Remember, remember not the Fifth of November but our own gunpowder, treason and plot. We see of no reason why this censored out season should ever be forgot.
[25th June marks the 40th Anniversary of Indira Gandhi’s declaration of an internal Emergency.What happened at Turkman Gate? How many countless lives were lost and destroyed by forced sterilisation? Who ultimately was the figurehead running India then? The deeply censored and scarcely talked about event has been clouded under a veil. Until now.]
The relationship which Indian democracy and liberty shares with the judiciary is a tumultuous one to say the least. The progressive recognition of India’s transgender community and the preservation of India’s freedom of speech through the striking down of Section 66A lose their sheen when they are balanced with the impunity enjoyed by famous personalities and celebrities in serious crimes as well as the recent judgement which held that one cannot insult “historically respectable personalities” while stating freedom of speech and expression cannot be absolute. This fluctuating faith in our judiciary is not a new one but there are a few iconoclastic examples peppered through it, one of which happened in perhaps the darkest period of Indian democracy.
Indira Gandhi’s 1971 election was embroiled in legal hurdles until a ruling of the Allahabad High Court on 12th June, 1975, which rendered her election null and void. The Prime Minister quickly appealed the judgement in the Supreme Court which upheld the verdict on June 24th while offering a conditional stay whereby she could continue being the Prime Minister but could not speak or vote in the Lok Sabha. Gandhi went on to declare an internal emergency on June 25th by which she suspended the fundamental rights of people, censored the press and arrested several political leaders. The three branches of the government ceased to matter as the sovereignty of the nation was usurped by one person. Indira was particularly distasteful of judges, many of whom she would have superseded or transferred if they had ruled against her in previous cases. This is the reason why the actions of Hans Raj Khanna in 1976 deserve to be lauded for their bravery.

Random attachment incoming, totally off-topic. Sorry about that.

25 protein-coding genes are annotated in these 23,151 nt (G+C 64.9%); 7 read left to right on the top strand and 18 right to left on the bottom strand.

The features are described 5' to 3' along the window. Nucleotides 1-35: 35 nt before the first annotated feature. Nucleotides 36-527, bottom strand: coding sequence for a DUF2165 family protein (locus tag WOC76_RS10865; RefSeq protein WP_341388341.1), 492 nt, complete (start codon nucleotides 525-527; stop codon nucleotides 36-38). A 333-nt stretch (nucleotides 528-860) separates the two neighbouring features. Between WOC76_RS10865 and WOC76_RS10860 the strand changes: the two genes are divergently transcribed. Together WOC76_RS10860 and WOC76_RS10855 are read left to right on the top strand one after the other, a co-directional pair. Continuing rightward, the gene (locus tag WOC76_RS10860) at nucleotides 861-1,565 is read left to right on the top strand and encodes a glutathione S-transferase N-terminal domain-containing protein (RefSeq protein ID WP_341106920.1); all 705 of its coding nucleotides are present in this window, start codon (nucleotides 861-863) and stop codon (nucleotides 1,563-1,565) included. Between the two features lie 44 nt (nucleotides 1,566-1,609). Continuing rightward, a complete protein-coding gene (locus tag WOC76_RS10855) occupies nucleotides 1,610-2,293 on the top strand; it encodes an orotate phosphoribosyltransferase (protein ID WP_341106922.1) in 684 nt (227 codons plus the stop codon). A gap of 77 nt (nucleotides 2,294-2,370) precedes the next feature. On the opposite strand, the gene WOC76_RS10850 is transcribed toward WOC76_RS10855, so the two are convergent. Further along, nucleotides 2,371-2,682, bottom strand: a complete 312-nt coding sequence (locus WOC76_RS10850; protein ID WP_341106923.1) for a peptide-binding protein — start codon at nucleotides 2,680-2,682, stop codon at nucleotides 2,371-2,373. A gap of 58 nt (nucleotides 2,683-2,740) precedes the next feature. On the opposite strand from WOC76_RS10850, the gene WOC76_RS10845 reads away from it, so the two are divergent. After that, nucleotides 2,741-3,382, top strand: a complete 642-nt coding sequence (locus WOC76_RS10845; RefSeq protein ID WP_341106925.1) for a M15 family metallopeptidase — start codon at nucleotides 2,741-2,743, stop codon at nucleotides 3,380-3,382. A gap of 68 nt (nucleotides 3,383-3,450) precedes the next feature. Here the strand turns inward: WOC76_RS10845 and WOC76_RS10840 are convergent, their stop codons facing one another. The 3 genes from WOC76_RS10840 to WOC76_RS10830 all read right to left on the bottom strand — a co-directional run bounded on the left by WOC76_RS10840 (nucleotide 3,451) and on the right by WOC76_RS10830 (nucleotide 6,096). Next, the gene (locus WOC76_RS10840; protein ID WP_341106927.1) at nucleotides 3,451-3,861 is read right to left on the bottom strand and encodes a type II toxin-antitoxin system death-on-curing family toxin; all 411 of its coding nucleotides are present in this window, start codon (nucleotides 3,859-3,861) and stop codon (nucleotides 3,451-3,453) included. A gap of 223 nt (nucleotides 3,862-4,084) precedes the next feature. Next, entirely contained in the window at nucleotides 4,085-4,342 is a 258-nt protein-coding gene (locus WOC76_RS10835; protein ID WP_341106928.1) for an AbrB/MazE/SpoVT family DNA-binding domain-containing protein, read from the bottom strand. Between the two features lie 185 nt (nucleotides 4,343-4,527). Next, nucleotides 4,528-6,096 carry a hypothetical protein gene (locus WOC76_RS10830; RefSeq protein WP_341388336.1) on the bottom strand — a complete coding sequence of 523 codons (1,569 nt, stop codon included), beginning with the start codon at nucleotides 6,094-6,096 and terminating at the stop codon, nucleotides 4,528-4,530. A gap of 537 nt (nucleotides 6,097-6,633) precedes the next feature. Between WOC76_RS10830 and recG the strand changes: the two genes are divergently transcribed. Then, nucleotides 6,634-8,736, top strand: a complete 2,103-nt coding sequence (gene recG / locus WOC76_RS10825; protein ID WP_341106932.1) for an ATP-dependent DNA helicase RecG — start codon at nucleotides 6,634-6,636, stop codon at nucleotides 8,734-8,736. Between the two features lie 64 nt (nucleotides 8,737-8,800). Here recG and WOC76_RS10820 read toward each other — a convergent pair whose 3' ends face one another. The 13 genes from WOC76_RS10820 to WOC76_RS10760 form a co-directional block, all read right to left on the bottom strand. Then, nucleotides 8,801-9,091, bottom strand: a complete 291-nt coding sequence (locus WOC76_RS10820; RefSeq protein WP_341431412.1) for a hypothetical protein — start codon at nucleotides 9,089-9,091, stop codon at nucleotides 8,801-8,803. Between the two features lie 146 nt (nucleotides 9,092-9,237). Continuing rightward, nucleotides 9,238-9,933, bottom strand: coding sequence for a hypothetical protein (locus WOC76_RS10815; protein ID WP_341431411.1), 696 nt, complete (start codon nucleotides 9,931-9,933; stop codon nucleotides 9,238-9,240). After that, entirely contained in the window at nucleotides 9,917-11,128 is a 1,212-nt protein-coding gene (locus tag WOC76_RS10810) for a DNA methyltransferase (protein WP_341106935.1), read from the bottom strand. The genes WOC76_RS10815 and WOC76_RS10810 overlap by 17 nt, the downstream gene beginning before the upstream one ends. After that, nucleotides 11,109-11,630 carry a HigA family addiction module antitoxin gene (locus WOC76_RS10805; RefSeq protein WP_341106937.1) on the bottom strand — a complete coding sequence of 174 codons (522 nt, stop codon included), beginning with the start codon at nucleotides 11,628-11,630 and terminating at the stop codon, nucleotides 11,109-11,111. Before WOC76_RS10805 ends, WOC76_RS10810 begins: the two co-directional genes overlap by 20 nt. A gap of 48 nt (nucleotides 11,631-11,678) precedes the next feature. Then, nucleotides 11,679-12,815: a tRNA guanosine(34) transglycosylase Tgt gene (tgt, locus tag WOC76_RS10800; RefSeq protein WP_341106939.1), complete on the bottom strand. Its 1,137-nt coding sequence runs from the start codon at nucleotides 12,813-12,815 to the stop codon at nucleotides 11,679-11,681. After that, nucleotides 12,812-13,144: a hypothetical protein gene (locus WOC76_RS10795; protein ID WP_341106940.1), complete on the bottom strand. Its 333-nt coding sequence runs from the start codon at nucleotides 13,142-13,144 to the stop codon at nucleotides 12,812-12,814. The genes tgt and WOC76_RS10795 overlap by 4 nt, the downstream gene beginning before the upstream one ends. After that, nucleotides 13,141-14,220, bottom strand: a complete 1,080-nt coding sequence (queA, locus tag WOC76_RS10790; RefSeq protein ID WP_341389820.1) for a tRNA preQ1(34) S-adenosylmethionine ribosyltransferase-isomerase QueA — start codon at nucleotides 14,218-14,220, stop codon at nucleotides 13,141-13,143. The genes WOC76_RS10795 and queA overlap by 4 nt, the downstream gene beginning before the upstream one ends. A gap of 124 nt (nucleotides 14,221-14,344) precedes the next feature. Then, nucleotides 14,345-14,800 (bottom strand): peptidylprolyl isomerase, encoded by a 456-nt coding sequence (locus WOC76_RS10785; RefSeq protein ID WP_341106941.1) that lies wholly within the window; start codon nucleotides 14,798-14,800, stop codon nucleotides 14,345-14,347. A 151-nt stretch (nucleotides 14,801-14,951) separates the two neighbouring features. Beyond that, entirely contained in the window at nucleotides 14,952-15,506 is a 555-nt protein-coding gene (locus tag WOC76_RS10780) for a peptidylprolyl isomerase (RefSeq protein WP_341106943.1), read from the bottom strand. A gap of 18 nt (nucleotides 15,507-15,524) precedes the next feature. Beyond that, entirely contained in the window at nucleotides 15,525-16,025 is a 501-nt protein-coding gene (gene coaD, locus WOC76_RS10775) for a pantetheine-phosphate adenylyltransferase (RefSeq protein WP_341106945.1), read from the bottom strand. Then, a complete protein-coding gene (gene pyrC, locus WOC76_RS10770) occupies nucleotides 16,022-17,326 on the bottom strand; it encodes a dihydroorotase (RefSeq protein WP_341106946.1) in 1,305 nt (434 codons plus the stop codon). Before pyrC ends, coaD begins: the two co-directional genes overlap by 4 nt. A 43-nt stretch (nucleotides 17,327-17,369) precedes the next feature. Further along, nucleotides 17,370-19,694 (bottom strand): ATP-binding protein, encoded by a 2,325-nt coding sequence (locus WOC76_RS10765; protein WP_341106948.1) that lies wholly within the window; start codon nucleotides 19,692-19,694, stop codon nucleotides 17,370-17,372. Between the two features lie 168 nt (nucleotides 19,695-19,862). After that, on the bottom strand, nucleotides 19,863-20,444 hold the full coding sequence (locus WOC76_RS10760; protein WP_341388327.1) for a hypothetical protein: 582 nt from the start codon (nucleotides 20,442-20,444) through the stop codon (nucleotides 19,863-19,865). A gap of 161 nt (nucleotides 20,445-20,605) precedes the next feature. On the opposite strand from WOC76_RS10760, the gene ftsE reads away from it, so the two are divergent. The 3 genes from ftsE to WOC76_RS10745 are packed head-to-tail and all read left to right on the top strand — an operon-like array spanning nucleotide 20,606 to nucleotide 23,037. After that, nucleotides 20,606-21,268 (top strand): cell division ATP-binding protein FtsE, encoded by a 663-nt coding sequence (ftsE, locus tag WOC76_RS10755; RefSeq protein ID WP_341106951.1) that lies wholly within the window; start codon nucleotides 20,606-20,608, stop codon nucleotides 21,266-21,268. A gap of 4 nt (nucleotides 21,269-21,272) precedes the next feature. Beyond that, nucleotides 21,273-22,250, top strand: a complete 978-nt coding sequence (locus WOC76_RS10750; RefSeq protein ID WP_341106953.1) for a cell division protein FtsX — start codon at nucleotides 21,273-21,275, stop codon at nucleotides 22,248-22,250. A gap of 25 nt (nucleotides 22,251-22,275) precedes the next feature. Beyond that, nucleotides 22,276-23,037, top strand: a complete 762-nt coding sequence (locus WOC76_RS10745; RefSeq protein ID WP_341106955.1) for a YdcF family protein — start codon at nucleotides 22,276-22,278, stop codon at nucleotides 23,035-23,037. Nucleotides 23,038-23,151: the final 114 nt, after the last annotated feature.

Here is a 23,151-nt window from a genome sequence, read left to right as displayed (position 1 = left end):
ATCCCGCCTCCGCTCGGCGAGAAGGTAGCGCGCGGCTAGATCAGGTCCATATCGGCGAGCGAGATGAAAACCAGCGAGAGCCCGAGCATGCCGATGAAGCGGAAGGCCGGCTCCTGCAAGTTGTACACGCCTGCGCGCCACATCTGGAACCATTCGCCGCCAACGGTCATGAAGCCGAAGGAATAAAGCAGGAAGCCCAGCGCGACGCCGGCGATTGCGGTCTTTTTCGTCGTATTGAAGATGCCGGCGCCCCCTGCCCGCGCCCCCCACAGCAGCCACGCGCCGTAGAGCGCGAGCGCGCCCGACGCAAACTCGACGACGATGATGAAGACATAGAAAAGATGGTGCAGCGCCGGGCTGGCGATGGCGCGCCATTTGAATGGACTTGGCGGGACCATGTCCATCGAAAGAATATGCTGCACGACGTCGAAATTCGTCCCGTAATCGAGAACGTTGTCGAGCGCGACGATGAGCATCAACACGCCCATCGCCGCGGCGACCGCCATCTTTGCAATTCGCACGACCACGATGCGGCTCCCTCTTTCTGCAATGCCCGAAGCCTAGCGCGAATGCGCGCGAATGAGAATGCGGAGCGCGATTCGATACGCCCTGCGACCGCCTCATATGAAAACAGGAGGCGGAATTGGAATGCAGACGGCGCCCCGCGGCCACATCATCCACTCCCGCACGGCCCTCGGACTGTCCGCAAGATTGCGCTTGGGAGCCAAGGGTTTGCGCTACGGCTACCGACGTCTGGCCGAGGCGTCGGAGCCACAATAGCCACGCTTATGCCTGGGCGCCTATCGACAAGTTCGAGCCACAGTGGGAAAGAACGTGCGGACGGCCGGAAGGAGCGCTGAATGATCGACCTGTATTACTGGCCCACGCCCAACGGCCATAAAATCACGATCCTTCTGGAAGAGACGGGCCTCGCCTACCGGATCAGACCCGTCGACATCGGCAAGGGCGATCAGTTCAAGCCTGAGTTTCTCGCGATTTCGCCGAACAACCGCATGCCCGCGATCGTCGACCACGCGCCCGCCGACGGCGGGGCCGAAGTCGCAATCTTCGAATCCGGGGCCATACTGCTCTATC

The illegal detentions and arrests by the government were challenged in the Supreme Court in the form of Habeas Corpus case of (A.D.M. Jabalpur v. Shiv Kant Shukla). The court was asked to decide on whether petitions for habeas corpus, where an individual can protest illegal arrests and detention of himself or others, and similar petitions under Article 226 were maintainable, notwithstanding the suspension of fundamental rights by the government, on the grounds that the orders were beyond the statute, or were not in accordance with the law. A bench consisting of Chief Justice A.N. Ray; H.R. Khanna, M.H. Beg, Y.V. Chandrachud and P.N. Bhagwati heard the case, which would essentially determine if the constitutional provision which ensured that the judiciary would have powers to protect the rights of citizens, even if encroached upon by the government.